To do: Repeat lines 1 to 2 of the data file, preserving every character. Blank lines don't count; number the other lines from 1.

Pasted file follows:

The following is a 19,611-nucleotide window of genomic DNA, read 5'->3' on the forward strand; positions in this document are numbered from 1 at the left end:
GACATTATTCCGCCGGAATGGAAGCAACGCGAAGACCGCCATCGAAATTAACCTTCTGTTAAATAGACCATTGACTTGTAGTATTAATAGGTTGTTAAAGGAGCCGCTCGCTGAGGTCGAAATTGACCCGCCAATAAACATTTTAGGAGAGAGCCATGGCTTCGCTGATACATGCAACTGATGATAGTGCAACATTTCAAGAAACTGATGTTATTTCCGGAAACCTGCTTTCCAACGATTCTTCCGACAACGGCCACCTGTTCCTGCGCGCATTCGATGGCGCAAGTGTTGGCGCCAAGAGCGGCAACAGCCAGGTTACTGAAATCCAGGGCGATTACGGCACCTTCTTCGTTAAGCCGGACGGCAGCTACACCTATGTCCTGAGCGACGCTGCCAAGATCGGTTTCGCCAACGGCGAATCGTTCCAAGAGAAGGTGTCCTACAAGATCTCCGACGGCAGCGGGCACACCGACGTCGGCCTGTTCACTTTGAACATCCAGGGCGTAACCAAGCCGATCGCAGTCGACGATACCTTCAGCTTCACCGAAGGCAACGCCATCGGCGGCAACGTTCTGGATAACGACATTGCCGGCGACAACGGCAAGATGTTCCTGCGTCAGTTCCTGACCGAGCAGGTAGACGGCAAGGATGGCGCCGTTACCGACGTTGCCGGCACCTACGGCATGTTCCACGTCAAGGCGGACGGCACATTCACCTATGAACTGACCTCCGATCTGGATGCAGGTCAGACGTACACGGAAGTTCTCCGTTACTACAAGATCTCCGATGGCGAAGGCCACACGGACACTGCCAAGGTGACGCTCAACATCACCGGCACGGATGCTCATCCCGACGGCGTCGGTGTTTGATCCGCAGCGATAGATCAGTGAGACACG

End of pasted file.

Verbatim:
The following is a 19,611-nucleotide window of genomic DNA, read 5'->3' on the forward strand; positions in this document are numbered from 1 at the left end:
GACATTATTCCGCCGGAATGGAAGCAACGCGAAGACCGCCATCGAAATTAACCTTCTGTTAAATAGACCATTGACTTGTAGTATTAATAGGTTGTTAAAGGAGCCGCTCGCTGAGGTCGAAATTGACCCGCCAATAAACATTTTAGGAGAGAGCCATGGCTTCGCTGATACATGCAACTGATGATAGTGCAACATTTCAAGAAACTGATGTTATTTCCGGAAACCTGCTTTCCAACGATTCTTCCGACAACGGCCACCTGTTCCTGCGCGCATTCGATGGCGCAAGTGTTGGCGCCAAGAGCGGCAACAGCCAGGTTACTGAAATCCAGGGCGATTACGGCACCTTCTTCGTTAAGCCGGACGGCAGCTACACCTATGTCCTGAGCGACGCTGCCAAGATCGGTTTCGCCAACGGCGAATCGTTCCAAGAGAAGGTGTCCTACAAGATCTCCGACGGCAGCGGGCACACCGACGTCGGCCTGTTCACTTTGAACATCCAGGGCGTAACCAAGCCGATCGCAGTCGACGATACCTTCAGCTTCACCGAAGGCAACGCCATCGGCGGCAACGTTCTGGATAACGACATTGCCGGCGACAACGGCAAGATGTTCCTGCGTCAGTTCCTGACCGAGCAGGTAGACGGCAAGGATGGCGCCGTTACCGACGTTGCCGGCACCTACGGCATGTTCCACGTCAAGGCGGACGGCACATTCACCTATGAACTGACCTCCGATCTGGATGCAGGTCAGACGTACACGGAAGTTCTCCGTTACTACAAGATCTCCGATGGCGAAGGCCACACGGACACTGCCAAGGTGACGCTCAACATCACCGGCACGGATGCTCATCCCGACGGCGTCGGTGTTTGATCCGCAGCGATAGATCAGTGAGACACG